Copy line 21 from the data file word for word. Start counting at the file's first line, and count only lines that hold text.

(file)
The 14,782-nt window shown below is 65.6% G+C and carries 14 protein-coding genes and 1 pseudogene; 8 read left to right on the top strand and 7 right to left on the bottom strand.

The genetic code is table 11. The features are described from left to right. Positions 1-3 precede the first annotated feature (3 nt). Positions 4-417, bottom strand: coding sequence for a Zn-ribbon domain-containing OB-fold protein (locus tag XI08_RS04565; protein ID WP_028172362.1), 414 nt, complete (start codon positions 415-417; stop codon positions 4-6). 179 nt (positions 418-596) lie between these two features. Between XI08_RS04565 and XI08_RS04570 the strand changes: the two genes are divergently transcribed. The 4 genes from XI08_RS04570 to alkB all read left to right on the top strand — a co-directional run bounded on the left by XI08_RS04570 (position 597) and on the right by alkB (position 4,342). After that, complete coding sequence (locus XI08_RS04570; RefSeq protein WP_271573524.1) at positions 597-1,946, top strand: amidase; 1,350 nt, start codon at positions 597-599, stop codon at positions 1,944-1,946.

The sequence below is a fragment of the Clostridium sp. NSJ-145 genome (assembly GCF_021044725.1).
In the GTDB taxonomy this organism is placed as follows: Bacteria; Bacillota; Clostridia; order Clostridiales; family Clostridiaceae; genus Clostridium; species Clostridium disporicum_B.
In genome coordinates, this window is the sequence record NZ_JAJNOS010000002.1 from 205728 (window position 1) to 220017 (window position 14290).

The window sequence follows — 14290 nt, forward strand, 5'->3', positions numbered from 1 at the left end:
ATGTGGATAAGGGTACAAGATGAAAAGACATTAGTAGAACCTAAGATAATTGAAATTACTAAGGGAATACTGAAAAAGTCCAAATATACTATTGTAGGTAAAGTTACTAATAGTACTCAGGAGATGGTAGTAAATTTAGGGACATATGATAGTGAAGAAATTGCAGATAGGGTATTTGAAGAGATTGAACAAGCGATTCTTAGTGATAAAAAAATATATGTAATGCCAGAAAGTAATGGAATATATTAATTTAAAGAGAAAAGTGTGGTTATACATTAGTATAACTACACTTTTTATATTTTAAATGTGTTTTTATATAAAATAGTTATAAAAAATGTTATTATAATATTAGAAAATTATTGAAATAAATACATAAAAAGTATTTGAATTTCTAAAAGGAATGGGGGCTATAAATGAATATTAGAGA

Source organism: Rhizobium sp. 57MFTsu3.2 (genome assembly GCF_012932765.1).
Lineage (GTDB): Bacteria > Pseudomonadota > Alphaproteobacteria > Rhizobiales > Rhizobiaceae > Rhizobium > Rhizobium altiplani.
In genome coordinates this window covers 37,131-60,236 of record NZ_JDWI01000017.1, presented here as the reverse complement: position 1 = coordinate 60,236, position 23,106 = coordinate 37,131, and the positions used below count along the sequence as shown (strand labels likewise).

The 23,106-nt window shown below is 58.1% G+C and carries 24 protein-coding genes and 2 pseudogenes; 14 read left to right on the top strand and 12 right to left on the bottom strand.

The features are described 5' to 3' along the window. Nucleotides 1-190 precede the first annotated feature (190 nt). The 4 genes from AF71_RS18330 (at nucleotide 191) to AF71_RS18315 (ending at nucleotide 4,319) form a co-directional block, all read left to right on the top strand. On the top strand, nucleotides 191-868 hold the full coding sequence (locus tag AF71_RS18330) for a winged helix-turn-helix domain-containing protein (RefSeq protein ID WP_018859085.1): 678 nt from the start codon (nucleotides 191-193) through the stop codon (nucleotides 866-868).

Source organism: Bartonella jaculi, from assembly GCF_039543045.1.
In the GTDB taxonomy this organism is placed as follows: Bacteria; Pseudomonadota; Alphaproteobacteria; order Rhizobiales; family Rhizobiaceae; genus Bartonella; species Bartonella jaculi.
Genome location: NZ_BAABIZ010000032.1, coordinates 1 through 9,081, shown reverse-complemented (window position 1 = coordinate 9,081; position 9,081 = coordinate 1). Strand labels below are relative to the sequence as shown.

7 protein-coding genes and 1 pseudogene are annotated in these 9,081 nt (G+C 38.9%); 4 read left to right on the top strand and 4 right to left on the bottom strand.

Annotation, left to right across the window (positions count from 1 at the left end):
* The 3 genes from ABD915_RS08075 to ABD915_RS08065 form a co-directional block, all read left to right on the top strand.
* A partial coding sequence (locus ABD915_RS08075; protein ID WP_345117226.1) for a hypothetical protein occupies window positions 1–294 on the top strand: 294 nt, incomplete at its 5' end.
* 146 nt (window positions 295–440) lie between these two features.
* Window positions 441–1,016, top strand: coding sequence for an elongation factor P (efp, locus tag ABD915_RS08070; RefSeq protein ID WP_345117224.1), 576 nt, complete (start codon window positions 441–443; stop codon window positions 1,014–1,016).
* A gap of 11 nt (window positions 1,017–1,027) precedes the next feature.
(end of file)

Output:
* Window positions 441–1,016, top strand: coding sequence for an elongation factor P (efp, locus tag ABD915_RS08070; RefSeq protein ID WP_345117224.1), 576 nt, complete (start codon window positions 441–443; stop codon window positions 1,014–1,016).